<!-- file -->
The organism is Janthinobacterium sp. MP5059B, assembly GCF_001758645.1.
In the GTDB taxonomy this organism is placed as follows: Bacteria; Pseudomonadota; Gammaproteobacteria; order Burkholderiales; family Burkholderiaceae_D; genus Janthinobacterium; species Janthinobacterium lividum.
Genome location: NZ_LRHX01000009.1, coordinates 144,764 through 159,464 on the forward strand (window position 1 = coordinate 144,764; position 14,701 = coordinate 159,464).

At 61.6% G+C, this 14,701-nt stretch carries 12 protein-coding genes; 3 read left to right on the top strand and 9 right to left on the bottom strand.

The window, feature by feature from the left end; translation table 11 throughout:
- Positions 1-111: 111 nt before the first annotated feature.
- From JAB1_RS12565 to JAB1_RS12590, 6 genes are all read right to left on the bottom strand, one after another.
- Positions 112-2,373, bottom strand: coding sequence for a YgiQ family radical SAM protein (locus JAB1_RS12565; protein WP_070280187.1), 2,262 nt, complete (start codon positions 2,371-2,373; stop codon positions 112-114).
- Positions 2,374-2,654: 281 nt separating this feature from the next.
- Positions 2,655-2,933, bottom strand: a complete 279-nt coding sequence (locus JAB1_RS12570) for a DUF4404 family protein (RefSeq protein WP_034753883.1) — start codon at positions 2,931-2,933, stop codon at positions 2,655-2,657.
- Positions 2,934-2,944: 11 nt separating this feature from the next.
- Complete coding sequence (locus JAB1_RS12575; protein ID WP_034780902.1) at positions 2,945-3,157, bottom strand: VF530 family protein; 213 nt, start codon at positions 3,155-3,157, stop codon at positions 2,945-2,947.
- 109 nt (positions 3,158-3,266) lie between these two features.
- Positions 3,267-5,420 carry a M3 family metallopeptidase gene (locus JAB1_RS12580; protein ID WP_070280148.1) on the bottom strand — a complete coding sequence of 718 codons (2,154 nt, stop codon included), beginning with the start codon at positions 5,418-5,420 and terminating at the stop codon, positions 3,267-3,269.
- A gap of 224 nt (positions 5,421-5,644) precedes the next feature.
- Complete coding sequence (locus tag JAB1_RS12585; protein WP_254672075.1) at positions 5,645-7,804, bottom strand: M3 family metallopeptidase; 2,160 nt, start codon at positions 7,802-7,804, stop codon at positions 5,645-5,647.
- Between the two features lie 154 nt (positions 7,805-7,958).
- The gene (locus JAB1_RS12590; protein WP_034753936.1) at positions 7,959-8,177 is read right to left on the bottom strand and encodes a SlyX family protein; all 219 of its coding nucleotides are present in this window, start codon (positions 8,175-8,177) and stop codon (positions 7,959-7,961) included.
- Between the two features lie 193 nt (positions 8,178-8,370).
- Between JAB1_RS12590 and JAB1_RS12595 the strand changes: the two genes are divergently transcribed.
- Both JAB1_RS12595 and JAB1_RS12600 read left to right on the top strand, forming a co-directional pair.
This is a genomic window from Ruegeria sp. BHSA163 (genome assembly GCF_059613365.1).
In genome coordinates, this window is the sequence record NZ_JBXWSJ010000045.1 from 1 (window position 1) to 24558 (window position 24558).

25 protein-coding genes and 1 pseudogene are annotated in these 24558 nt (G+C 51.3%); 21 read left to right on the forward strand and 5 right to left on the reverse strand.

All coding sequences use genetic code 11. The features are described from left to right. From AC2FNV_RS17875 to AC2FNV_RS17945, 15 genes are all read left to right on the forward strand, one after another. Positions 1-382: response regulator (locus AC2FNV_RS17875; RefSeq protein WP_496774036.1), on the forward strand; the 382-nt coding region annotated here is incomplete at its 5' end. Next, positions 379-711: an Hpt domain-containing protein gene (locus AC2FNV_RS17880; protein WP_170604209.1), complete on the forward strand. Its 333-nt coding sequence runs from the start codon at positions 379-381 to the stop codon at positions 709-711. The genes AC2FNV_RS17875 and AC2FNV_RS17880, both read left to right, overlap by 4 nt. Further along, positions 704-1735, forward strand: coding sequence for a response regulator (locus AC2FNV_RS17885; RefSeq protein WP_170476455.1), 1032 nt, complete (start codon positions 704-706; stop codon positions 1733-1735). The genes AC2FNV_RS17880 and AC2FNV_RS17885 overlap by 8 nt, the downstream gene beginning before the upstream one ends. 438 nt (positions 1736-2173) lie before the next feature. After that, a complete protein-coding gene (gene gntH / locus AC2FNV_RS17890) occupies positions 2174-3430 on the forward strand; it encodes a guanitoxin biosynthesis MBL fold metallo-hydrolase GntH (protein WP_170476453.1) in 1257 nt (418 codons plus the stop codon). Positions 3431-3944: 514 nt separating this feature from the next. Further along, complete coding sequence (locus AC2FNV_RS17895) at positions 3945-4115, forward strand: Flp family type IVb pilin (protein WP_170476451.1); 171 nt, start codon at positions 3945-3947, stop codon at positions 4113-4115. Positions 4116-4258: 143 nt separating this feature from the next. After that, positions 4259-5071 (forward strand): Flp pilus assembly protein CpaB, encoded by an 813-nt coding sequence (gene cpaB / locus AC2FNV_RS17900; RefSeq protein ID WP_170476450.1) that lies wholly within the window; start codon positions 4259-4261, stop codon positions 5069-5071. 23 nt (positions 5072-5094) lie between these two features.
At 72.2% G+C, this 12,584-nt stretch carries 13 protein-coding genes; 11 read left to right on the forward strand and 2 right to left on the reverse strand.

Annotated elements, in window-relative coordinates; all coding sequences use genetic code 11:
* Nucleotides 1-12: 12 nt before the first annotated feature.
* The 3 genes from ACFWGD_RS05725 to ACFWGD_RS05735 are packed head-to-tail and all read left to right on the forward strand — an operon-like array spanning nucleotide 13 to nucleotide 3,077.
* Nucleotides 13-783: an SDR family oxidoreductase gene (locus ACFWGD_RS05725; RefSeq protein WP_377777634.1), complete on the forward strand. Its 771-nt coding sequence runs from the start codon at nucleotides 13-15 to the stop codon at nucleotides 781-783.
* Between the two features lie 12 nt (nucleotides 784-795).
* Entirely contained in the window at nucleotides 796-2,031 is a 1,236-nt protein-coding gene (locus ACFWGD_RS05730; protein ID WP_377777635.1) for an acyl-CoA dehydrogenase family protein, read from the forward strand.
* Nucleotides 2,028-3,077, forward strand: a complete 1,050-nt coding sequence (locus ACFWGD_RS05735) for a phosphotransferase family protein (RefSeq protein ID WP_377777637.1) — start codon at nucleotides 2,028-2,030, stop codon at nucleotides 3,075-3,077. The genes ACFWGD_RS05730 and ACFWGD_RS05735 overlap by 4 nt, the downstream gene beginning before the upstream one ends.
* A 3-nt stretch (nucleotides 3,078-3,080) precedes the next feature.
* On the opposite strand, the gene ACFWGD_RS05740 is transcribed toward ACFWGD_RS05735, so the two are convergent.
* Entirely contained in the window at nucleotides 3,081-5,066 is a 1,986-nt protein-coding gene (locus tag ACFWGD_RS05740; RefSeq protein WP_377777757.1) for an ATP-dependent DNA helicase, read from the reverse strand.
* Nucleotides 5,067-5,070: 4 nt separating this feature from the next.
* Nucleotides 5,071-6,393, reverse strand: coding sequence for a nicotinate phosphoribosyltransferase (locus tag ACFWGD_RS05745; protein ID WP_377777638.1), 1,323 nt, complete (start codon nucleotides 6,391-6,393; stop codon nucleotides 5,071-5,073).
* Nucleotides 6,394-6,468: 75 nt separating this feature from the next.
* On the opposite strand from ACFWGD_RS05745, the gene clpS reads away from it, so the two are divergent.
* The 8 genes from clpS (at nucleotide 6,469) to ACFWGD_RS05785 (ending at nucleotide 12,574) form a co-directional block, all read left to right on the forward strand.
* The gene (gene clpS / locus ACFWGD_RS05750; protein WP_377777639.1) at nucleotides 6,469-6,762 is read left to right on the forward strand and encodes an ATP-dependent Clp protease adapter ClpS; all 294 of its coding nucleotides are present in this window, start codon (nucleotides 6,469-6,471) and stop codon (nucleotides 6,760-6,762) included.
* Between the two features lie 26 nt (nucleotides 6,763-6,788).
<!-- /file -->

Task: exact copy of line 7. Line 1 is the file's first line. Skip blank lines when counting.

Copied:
- From JAB1_RS12565 to JAB1_RS12590, 6 genes are all read right to left on the bottom strand, one after another.